(Bloomberg) — Matthew Perry, a comedian and actor who starred in “Friends” and “The Whole Nine Yards,” has died. He was 54.
The American-Canadian star was discovered unresponsive around 4 p.m. local time Saturday in a hot tub at his Los Angeles home, the Los Angeles Times and ABC News reported, citing anonymous law enforcement sources. Investigations are ongoing, with the cause of death yet to be determined. There were no signs of foul play.
Perry began his acting career in Los Angeles during his early teens. It wasn’t long before he found enduring fame after being cast as main character Chandler Bing in the popular sitcom “Friends” at the age of 24. It was during the decade-long run of the hit NBC show that he became a household name, and he most recently starred in a 2021 reunion special.
Perry was born on Aug. 19, 1969, the son of actor John Bennett Perry and Suzanne Marie Langford, who had once served as a press secretary to former Canadian Prime Minister Pierre Trudeau. His parents divorced before his first birthday. He spent most of his early years in Ottawa, where he attended the same school as Justin Trudeau — Canada’s current Prime Minister and the first son of Pierre. Perry often joked about having once been in a brawl with the future leader of Canada when they were children.
His parents’ separation left a lasting trauma on the actor, and wealth and recognition compounded it. Perry struggled for years with alcohol and drug addictions, which he recounted in a frank 2022 memoir, “Friends, Lovers, and the Big Terrible Thing.”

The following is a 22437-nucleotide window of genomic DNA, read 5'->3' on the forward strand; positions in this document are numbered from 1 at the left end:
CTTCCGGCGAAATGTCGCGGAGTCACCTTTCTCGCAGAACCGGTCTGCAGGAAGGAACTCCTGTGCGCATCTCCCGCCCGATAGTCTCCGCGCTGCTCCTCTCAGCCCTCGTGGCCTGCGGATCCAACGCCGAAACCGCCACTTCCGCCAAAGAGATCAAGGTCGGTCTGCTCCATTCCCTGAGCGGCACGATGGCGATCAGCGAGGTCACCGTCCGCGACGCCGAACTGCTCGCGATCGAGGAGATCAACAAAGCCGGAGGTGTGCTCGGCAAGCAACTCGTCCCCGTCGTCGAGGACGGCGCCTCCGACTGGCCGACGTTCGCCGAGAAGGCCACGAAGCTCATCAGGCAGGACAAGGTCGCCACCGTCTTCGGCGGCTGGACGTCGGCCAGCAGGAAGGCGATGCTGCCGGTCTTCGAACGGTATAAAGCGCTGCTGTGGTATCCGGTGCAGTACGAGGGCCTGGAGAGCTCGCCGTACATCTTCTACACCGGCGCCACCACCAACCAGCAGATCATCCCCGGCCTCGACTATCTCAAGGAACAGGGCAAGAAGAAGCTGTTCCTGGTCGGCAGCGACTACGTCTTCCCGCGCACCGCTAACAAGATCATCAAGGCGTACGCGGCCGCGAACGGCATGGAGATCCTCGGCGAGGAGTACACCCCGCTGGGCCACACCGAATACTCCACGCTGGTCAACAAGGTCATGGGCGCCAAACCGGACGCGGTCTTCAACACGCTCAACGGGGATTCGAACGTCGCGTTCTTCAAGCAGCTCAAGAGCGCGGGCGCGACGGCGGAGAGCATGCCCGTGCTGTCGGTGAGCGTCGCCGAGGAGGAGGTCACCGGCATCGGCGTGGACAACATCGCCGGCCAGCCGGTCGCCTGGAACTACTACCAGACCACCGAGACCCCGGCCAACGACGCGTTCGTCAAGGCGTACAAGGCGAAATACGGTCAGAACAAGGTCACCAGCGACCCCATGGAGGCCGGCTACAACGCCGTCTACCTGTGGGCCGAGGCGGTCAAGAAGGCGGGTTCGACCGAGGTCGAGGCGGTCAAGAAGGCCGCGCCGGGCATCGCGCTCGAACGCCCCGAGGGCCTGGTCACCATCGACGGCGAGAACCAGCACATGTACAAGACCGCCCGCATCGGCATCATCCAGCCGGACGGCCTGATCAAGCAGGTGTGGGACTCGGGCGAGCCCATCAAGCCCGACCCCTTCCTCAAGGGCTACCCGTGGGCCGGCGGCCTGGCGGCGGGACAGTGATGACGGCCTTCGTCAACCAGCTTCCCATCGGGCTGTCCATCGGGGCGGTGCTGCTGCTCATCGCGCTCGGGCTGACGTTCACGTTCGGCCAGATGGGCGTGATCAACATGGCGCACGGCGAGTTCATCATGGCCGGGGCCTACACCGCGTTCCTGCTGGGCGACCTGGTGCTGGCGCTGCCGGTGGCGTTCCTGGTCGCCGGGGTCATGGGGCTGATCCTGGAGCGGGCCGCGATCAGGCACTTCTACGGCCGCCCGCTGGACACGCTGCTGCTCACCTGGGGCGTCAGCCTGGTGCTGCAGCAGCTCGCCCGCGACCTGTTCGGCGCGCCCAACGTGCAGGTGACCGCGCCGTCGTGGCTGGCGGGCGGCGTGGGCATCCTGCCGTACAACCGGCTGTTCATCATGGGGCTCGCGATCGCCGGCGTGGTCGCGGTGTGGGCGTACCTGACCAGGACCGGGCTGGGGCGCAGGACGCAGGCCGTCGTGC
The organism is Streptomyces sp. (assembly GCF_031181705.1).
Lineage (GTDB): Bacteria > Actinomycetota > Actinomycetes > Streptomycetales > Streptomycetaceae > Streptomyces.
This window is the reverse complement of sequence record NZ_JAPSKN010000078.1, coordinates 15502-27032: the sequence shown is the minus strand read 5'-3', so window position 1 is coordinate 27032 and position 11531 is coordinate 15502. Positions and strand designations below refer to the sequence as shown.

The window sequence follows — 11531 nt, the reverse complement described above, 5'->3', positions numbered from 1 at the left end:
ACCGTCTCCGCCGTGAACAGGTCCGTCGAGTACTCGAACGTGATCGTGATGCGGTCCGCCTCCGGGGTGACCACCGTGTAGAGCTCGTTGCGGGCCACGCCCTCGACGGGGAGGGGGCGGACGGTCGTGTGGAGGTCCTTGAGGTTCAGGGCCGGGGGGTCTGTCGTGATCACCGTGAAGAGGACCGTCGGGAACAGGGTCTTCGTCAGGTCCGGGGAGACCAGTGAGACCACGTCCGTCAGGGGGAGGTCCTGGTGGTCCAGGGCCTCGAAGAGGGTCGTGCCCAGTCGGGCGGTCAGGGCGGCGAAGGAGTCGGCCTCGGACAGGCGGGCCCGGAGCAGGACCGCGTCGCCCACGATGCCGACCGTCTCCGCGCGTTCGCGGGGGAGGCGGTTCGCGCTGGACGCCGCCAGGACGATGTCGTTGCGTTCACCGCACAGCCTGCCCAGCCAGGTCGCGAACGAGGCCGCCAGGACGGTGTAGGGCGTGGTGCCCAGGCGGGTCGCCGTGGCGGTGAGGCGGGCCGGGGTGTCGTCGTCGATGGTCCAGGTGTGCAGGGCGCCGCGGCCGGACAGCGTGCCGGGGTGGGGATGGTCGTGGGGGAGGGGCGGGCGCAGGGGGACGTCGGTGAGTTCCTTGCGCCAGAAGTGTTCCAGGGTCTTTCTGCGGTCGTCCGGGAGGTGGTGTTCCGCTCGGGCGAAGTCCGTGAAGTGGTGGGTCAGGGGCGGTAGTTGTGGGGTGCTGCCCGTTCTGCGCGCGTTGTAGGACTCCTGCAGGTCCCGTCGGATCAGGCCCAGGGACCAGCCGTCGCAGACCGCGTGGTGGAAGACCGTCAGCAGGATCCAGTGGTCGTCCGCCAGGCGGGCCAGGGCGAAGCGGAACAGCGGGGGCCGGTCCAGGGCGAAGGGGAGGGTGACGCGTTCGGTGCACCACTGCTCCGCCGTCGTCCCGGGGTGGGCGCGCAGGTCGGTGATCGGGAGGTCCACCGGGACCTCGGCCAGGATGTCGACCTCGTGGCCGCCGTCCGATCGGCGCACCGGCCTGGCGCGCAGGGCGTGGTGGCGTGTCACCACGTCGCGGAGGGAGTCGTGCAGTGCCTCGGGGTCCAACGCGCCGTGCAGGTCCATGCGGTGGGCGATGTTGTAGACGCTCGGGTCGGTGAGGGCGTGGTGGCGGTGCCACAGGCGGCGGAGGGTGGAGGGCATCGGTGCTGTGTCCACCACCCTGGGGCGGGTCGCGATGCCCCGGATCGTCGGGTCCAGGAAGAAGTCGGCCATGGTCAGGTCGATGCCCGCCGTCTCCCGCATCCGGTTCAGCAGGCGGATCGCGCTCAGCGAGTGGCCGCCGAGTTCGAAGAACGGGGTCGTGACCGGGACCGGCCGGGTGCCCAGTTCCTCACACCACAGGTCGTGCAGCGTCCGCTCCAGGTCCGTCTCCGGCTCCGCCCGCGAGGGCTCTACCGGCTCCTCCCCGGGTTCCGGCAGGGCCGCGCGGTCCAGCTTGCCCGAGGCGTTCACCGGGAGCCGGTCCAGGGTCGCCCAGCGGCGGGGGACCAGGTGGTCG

“I figured being famous would fill the great hole that was endlessly growing inside of me,” he wrote.
Perry estimated he spent $9 million on efforts to become sober, and took up to 55 Vicodin pills — a painkiller — a day at the height of his addiction. He suffered a health scare a few years ago when his colon ruptured from an opioid overdose and he had to be resuscitated after his heart stopped, a procedure that required breaking eight of his ribs. The near-death experience ultimately led to him pulling out of “Don’t Look Up,” a film he was set to star in with actress Meryl Streep.
“My life has had so many highs and so many lows that I felt that it really was time to help people,” he said in an interview last year on The Late Show With Stephen Colbert about his reasons for writing his book. “The lower the scale I go, the more helpful I can be to other people that have gone so low.”
—With assistance from Yi Wei Wong.
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